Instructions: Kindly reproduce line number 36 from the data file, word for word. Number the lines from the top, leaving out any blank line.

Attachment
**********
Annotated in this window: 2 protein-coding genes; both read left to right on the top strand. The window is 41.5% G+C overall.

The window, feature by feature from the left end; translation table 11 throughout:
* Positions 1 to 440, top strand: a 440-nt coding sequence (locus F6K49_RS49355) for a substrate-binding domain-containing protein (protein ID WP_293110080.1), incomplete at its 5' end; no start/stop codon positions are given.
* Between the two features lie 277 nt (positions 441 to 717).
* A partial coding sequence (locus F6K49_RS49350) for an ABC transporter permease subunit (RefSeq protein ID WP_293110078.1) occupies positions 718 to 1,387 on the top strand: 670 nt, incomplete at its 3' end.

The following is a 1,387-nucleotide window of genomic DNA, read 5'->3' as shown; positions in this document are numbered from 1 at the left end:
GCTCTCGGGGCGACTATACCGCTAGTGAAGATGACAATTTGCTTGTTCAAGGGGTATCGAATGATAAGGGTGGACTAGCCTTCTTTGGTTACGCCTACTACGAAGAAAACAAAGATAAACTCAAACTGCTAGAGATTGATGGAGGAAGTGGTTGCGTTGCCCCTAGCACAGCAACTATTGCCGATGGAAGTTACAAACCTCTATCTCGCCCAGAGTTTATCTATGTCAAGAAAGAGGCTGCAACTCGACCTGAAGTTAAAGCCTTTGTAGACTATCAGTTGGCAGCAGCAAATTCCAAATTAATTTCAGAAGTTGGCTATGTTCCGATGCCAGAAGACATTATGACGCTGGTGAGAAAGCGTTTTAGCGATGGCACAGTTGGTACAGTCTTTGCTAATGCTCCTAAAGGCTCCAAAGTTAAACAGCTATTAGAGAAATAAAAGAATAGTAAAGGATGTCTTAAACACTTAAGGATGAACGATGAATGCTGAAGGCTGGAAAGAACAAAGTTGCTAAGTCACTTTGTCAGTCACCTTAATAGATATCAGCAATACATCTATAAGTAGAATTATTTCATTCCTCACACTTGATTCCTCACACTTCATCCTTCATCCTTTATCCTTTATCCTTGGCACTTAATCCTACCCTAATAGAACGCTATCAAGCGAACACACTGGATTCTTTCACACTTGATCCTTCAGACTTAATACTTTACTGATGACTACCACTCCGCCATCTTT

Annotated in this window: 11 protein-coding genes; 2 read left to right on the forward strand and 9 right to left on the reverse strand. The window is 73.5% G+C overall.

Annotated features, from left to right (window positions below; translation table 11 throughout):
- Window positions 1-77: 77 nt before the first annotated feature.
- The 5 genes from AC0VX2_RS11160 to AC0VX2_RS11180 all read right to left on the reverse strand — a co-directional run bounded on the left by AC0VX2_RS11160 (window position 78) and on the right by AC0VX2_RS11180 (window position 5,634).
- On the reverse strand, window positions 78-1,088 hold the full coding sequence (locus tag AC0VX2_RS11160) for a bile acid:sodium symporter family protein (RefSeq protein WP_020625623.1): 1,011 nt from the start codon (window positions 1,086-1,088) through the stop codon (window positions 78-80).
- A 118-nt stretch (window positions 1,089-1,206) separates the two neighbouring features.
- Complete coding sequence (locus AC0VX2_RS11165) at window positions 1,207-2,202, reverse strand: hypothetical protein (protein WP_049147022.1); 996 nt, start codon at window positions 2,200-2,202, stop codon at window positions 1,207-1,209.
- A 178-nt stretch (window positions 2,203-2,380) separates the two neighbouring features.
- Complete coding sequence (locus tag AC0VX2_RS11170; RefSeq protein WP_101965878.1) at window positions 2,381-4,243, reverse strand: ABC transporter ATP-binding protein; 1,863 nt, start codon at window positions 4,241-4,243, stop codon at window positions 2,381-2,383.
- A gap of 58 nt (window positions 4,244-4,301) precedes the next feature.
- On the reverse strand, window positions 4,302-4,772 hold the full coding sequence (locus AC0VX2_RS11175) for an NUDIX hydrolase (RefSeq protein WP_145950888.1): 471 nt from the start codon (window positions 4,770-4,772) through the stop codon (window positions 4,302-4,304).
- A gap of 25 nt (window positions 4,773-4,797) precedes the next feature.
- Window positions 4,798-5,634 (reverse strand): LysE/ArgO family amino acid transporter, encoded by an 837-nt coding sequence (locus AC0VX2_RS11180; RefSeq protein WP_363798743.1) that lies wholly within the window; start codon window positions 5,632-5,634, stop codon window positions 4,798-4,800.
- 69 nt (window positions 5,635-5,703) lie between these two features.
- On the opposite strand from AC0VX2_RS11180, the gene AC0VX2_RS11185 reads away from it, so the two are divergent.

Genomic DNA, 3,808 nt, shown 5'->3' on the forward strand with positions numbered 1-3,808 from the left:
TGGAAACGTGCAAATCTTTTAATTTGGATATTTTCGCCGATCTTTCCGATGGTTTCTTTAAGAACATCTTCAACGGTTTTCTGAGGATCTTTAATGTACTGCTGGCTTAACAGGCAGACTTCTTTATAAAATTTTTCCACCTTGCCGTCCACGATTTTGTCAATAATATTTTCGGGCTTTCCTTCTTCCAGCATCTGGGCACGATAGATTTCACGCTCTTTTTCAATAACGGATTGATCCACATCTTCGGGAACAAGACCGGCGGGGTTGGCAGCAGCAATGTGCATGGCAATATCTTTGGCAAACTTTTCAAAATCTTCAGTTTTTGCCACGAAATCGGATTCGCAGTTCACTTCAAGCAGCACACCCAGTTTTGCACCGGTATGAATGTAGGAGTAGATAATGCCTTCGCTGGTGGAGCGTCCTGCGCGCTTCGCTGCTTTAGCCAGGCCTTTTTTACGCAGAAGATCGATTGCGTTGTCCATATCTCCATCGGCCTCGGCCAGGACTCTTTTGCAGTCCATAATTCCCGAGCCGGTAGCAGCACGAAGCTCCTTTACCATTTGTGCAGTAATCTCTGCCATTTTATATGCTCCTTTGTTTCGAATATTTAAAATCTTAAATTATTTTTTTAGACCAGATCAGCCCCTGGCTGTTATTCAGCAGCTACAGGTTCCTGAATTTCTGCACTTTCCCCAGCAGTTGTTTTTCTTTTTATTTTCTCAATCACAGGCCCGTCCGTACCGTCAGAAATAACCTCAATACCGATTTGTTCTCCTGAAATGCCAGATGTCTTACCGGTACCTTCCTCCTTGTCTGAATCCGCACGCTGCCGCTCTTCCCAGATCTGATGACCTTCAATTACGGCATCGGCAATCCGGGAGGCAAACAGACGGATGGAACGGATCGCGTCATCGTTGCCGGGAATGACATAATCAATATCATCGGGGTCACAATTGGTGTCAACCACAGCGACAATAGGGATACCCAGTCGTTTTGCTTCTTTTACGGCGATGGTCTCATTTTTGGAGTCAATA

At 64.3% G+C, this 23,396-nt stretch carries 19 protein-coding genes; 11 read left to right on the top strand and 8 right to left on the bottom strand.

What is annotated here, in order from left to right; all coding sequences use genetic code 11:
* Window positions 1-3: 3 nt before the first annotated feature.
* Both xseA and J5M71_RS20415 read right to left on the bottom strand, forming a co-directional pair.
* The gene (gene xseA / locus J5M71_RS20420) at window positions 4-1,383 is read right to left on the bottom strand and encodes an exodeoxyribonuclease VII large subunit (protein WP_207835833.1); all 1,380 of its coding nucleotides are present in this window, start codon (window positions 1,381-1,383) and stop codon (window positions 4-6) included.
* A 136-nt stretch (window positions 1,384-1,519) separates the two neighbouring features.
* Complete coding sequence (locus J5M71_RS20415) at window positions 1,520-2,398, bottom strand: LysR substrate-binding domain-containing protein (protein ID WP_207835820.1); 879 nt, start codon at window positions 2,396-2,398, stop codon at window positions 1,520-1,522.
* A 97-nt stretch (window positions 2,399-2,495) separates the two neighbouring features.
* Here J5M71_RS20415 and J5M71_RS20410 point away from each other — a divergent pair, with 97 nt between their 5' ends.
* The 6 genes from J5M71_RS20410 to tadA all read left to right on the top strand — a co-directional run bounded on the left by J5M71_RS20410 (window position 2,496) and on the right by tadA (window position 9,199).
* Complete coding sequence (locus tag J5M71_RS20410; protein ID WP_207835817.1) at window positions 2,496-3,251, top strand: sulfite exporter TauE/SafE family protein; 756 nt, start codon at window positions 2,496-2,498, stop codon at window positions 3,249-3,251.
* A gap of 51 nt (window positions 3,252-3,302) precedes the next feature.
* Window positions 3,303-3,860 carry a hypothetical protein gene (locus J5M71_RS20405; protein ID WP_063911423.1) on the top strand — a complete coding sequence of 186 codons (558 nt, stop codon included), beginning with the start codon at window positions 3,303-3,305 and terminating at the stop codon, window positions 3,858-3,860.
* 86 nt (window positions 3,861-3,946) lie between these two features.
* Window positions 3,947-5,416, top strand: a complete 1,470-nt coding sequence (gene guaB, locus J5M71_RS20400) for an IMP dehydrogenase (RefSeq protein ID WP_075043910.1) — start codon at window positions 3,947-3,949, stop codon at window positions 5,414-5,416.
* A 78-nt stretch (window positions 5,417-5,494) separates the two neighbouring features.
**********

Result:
* A gap of 51 nt (window positions 3,252-3,302) precedes the next feature.